By David M. Fitzpatrick
Of The Weekly Staff
Six years ago, two high schoolers had a dream. Alexandria “Lexi” Marceron, a junior, and James Bartol, a sophomore, approached Marceron’s parents with an ambitious goal: Create a community arts center for children of all ages and financial means — not just for a two-week summer camp, but for ongoing sessions all year long.
“Ever since they were small children, there was no place in the area where you could do a year-round theater class,” said Lexi’s mother, Tracey Marceron.
With many arts classes in the area not affordable by most, Lexi and James wanted the center’s offerings available to all kids at any financial level.
Marceron understood. As a child, she had enjoyed theater outings in the Washington, D.C., area with her mother, and she began taking Lexi to New York City to take in musicals when her daughter was 8.
Marceron soon purchased a building on Center Street in Brewer to launch the Between Friends Art Center and the Next Generation Theatre and got a $50,000 loan to fix the roof, the building’s most pressing issue. But the whole place was in rough shape and needed work from top to bottom.
Yet Marceron knew it was the right spot.
“The building had a great vibe about it,” she said. “This building just made me feel like it wanted to hear kids’ laughter, singing, people having fun.”
Marceron and the kids planned to do as much work as they could, but then something special happened: Some tradesmen — a carpenter, a plumber, a roofer, a painter — offered their labor at a greatly reduced rate. Those experts stretched that $50,000 into a top-to-bottom renovation: roof, windows, siding, floors, ceilings. The tradesmen also furnished the theater and built the dance studio, kitchen and bathroom.
“It was really a miracle,” Marceron said. “They came out of nowhere, and… they were doing it to give back to the community.”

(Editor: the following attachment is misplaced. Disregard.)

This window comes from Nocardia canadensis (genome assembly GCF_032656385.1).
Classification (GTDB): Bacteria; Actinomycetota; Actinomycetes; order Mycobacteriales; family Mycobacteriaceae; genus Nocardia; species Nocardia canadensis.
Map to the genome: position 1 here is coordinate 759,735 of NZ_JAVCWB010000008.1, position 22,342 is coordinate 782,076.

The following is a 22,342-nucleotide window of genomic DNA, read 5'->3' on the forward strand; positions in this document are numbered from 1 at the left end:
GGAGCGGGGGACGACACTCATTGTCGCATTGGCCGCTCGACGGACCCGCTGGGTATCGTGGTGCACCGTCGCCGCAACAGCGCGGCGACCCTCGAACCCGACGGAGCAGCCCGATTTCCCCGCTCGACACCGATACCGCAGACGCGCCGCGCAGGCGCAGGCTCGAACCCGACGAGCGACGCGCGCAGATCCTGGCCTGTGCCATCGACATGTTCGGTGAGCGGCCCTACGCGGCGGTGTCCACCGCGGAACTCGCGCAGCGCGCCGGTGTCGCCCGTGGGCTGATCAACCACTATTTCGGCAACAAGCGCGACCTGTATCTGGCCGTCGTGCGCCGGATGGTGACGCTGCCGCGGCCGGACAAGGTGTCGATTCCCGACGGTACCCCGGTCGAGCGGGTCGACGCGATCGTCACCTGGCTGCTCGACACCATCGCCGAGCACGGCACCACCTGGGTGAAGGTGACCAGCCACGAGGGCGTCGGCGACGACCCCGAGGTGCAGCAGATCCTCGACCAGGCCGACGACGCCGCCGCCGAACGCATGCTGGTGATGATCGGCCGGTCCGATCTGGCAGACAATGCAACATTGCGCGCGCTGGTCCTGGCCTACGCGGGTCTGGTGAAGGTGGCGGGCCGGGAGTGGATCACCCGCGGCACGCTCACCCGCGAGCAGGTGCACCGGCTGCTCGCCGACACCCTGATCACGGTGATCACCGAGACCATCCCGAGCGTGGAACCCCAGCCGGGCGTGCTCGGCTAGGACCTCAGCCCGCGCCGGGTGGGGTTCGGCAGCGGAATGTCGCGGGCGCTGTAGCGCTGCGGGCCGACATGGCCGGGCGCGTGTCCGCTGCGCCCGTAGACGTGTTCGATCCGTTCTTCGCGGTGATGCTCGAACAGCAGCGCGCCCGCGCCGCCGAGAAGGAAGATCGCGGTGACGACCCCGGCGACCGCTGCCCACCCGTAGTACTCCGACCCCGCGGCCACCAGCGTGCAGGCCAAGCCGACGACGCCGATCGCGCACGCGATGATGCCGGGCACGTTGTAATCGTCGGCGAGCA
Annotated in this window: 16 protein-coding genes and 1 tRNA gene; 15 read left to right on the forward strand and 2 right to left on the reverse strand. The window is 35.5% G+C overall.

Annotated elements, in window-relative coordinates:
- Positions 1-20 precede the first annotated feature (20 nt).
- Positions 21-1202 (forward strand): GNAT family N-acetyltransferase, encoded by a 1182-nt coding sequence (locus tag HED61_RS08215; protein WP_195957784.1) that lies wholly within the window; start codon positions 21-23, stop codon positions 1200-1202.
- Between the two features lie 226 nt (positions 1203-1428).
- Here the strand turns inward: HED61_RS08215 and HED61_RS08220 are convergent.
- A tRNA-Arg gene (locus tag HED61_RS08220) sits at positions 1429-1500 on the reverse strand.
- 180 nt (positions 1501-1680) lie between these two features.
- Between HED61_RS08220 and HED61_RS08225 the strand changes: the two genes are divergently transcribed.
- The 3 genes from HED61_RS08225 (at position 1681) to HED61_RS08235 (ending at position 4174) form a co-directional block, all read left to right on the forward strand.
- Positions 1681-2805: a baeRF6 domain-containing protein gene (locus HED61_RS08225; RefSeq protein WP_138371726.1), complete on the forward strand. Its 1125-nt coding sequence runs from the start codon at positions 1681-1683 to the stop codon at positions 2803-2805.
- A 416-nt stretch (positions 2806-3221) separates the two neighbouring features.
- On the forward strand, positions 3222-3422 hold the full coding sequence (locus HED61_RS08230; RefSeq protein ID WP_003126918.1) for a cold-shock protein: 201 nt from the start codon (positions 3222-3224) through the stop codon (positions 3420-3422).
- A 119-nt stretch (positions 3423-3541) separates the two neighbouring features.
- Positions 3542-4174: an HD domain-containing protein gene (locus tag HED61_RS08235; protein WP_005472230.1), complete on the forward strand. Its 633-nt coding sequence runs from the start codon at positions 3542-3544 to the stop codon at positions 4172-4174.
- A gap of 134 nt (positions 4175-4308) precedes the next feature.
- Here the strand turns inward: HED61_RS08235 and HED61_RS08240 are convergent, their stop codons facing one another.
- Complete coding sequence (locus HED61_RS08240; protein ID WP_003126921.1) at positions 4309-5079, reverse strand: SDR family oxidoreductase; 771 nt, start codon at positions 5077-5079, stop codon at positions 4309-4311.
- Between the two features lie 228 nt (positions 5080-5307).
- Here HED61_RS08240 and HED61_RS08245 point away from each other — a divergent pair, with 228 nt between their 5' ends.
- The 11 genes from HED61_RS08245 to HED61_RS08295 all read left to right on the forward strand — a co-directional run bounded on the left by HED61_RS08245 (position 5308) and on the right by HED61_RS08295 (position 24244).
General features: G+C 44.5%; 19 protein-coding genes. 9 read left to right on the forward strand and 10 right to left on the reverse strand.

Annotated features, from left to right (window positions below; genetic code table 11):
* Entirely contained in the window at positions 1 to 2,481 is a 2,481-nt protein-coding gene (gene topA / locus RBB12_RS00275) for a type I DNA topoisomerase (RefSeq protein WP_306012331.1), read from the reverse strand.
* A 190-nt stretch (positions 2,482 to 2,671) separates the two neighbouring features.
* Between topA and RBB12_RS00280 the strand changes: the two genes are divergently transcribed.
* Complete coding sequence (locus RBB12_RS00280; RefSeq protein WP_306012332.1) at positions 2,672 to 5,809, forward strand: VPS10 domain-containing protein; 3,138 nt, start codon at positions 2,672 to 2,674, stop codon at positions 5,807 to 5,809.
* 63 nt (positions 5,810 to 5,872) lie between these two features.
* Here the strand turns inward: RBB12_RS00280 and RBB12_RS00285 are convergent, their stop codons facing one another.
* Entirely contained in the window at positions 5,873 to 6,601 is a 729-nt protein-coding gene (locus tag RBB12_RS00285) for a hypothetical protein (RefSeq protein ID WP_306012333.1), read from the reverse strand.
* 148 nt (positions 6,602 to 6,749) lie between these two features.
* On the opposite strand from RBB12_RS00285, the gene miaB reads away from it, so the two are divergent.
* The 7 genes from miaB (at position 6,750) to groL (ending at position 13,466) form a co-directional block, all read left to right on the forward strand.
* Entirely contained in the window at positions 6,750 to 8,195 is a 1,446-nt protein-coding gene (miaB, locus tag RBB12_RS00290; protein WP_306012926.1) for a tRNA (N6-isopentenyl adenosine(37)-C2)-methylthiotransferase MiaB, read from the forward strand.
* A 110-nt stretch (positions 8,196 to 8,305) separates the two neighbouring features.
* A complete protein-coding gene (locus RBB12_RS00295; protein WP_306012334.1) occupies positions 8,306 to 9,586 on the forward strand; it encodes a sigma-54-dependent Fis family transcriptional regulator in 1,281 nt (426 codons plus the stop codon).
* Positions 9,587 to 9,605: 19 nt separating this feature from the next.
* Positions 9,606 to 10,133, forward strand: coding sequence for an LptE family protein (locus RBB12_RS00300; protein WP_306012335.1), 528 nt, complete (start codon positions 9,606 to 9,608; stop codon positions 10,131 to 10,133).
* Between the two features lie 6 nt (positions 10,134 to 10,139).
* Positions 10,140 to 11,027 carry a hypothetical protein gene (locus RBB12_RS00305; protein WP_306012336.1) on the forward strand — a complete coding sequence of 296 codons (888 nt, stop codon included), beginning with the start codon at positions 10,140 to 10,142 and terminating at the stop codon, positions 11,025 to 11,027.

A Star Factory Is Born
The first session was six or seven children whom Lexi and James corralled from families they knew, but the numbers grew quickly with subsequent sessions.
The theater has three age groups: elementary school, middle school and high school. High-school kids can also be directors, leading the productions at all age groups. Yet they’re still kids, so the younger kids relate well to them.
“It’s kind of a magic formula that we didn’t think out or plan,” said Marceron.
It often seems like magic that the bills get paid. Funding comes from tuition for students to participate in theater or dance and from money that the gift shop and concessions stand earn. But the expenses are high; Marceron is looking into establishing the arts center as a nonprofit organization, to open it to applying for grants and so the center won’t pay taxes on donated funds.
But it’s expensive to run, especially since some students can afford only a portion of the tuition — and sometimes none at all. There have been sessions where half the children could pay nothing, but the show always goes on.
Expenses come in other forms. For example, the upstairs dance studio currently has more than 100 students learning dance styles including tap, ballet, hip hop, jazz, contemporary and musical theater. But since the theater capacity is just 127, Marceron has to rent another facility for dance recitals.
The project makes no money, and any profits from theater shows pay the teen directors, which Marceron says is fair.